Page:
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We’re passionate about sustainability and love to see artists weave the focus into their work, across creative disciplines. In line with our focus on quality, sustainable leathercraft, we spoke with two talented makers in the Artisanry Co. community – Natasha Kerimova and Jenna Hopkins.

If you missed part one of our sustainable leather series, you can read about Roslyn’s practices here.

Natasha Kerimova – Ten Cloudy

Natasha, the designer and maker of Ten Cloudy, creates luxury leather bags and accessories. The elegant style of her work has eco-conscious practices at the heart of her creative process. Shop Ten Cloudy at our online store.

Inspiration for leathercraft

“My inspiration for working with leather was driven by the love of fashion and fashion accessories in general. I wanted to focus my education on a specific area in fashion, and a few years ago, I started to attend various small art and craft classes to get a feel for what resonated with me.

I was lucky. Quite soon, I came across a 2-day bag-making class in London. I fell in love straight away with the smell of vegetable tanned leather, with leather crafter tools, threads, paints and saddlery stitching, which is very different from hand sewing.”

Balancing quality and sustainability

“In order to balance quality and sustainability, we invest in high-quality, veg-tanned leather from Toscana which is also eco-friendly. Our Italian suppliers use natural tannins that have no negative environmental impact. The method is ancient and requires skilled​ craftsmanship, which results in more sustainable and authentic materials. This is personally important for me as a craftsperson. 

I try not to compromise on the quality of materials and work. High-quality fair trade materials do not come cheap. So, I teach my audience about what is behind each bag and how much effort and time is put into each item.  I am a passionate advocate of slow fashion and sustainability: buy less but invest in better quality and long-lasting items!”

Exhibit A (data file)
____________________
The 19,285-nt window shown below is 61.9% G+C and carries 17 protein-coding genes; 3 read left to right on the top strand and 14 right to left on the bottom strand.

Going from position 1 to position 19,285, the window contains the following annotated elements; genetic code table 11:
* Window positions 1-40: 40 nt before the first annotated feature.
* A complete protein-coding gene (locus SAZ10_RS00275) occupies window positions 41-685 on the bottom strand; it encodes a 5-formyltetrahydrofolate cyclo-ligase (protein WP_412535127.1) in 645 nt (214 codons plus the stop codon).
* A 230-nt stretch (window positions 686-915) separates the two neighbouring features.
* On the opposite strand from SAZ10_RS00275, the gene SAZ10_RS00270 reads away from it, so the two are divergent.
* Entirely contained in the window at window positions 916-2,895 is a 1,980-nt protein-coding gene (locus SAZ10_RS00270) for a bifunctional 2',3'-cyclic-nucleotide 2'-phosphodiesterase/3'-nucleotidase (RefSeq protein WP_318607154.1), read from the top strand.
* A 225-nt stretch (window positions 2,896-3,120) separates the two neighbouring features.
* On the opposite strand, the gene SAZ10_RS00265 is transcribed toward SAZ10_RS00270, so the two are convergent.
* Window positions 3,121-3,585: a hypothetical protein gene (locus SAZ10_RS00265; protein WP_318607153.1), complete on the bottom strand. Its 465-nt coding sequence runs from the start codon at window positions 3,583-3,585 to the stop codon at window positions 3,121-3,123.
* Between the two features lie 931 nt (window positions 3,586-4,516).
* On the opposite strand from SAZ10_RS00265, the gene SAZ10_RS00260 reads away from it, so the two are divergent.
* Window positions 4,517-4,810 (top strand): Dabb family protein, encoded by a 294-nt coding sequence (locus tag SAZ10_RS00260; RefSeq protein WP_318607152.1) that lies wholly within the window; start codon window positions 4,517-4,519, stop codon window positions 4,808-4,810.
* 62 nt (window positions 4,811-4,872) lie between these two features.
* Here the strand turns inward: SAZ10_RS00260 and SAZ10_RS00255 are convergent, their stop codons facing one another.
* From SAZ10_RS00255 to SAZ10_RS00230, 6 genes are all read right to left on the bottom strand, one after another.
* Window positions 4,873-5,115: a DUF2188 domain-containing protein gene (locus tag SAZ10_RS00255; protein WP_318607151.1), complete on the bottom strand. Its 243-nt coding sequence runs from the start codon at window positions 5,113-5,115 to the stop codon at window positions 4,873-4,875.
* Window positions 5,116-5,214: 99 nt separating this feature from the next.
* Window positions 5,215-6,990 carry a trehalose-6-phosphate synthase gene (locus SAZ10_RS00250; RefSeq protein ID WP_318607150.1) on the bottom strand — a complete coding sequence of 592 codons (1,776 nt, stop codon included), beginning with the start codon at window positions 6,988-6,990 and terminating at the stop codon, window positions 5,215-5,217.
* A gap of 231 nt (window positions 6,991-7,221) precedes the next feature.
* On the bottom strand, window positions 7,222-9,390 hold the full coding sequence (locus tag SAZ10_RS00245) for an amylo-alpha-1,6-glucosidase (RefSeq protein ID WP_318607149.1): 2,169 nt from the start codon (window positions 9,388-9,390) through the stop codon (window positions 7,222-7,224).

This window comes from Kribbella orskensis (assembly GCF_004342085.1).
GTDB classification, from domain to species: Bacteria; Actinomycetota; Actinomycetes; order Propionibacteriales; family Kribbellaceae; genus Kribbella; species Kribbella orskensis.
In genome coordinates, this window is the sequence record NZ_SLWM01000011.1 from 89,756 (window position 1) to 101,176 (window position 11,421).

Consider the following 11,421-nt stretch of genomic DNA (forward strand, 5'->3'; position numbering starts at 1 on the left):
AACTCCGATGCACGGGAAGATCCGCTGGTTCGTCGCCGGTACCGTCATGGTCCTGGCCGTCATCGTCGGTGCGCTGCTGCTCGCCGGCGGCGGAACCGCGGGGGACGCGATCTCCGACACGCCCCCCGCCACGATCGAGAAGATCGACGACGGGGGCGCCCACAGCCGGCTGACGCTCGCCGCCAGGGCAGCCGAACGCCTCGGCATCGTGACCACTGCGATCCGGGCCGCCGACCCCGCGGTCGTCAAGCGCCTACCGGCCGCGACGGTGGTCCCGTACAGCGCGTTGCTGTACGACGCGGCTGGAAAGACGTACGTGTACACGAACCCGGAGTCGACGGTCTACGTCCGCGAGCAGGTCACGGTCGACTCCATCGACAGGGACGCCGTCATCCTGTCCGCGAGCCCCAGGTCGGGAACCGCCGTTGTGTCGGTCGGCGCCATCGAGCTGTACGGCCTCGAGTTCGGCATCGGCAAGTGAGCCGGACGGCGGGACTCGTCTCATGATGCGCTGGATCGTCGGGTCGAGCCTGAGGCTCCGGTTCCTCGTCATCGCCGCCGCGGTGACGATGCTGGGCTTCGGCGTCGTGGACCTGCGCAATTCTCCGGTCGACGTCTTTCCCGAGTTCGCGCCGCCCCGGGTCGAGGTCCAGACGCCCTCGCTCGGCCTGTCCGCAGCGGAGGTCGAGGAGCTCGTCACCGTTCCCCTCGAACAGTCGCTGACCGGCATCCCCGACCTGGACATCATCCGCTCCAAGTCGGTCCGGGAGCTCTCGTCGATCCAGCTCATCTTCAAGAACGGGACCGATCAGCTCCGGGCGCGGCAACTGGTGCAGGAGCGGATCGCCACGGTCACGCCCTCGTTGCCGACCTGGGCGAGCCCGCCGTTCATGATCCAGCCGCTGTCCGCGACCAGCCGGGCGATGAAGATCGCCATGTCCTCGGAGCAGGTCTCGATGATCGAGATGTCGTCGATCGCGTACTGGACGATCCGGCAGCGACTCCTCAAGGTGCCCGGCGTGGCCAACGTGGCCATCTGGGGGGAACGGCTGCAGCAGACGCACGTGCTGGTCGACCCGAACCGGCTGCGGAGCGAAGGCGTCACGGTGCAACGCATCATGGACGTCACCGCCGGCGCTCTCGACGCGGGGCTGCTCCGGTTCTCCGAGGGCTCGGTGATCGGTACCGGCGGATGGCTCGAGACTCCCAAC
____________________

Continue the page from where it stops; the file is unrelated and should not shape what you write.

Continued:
The role of the craftsman

“I think as craftsmen we should try to source locally as much as we can to decrease carbon footprint. Only source materials from sustainable companies, who care about fair labour pay and adhere to principles of respect to the environment.

We should do some collective buying when it helps to decrease the cost of materials. It is important to be open to our customers about the supply chains and processes and constantly keep the dialogue with them to explain and show what and how we are doing. We need to change the habits of customers that are oriented at a quick, cheap fashion which the mass-market oriented fashion industry has created for the last decades.

As a small craft business, we should aim at zero waste production processes (to the best extent possible). We need to use cut offs and waste from our main production to make smaller items. For example, this is how my line of purses/cardholders was born. Cut-offs and production waste materials are also useful in collaborations between artisans of different crafts/arts (for example, between fashion and visual arts).”

Jenna Hopkins – Colourful Pixie

Jenna Hopkins, the maker behind Colourful Pixie, is best known for her abstract paintings. But she also creates stunning leather jewellery pieces. Shop Colourful Pixie at our online store.

Inspiration for leathercraft

“It’s about constantly adding value to my brand and to show initiative and courage to think outside the box. I want to offer smaller pieces, affordable for everyone whilst still offering sustainability and diversity to my range.

Leather jewellery is so versatile and lightweight. As I hand paint and handcraft all of my jewellery pieces, it enables me to integrate my unique artist’s style onto one-of-a-kind pieces – whilst staying true to my colourful, abstract roots. The jewellery is also ideal to take and display at fairs, as a nice addition to my abstract artwork.”

Balancing quality and sustainability

“I always use faux leather as part of my ‘no harm to animals’ ethics. Wherever possible I use repurposed faux leather and cuttings from unused garments which solves the problem of keeping the clothes out of the landfill.”

The role of the craftsman

“I am in the process of sourcing vegan leather which is made from recycled plastic bottles! This will play a huge part in enabling me to do my bit for the environment and to set a new trend. This will be a revolutionary twist and will enable me to offer a new range bringing something new to the market.

The reason I haven’t used vegan leather in the past is that I still need to be able to make my jewellery affordable for my customers. Where vegan leather currently costs considerably more to buy, I need to work out a solution which suits both my budget as a small business and that of my customers – whilst keeping my products sustainable.”

Calling all sustainable leathercrafters

Are you an eco-conscious leathermaker based in the UK? The Artisanry Co. community offers a supportive network of small and independent makers. Find out more about joining our community here.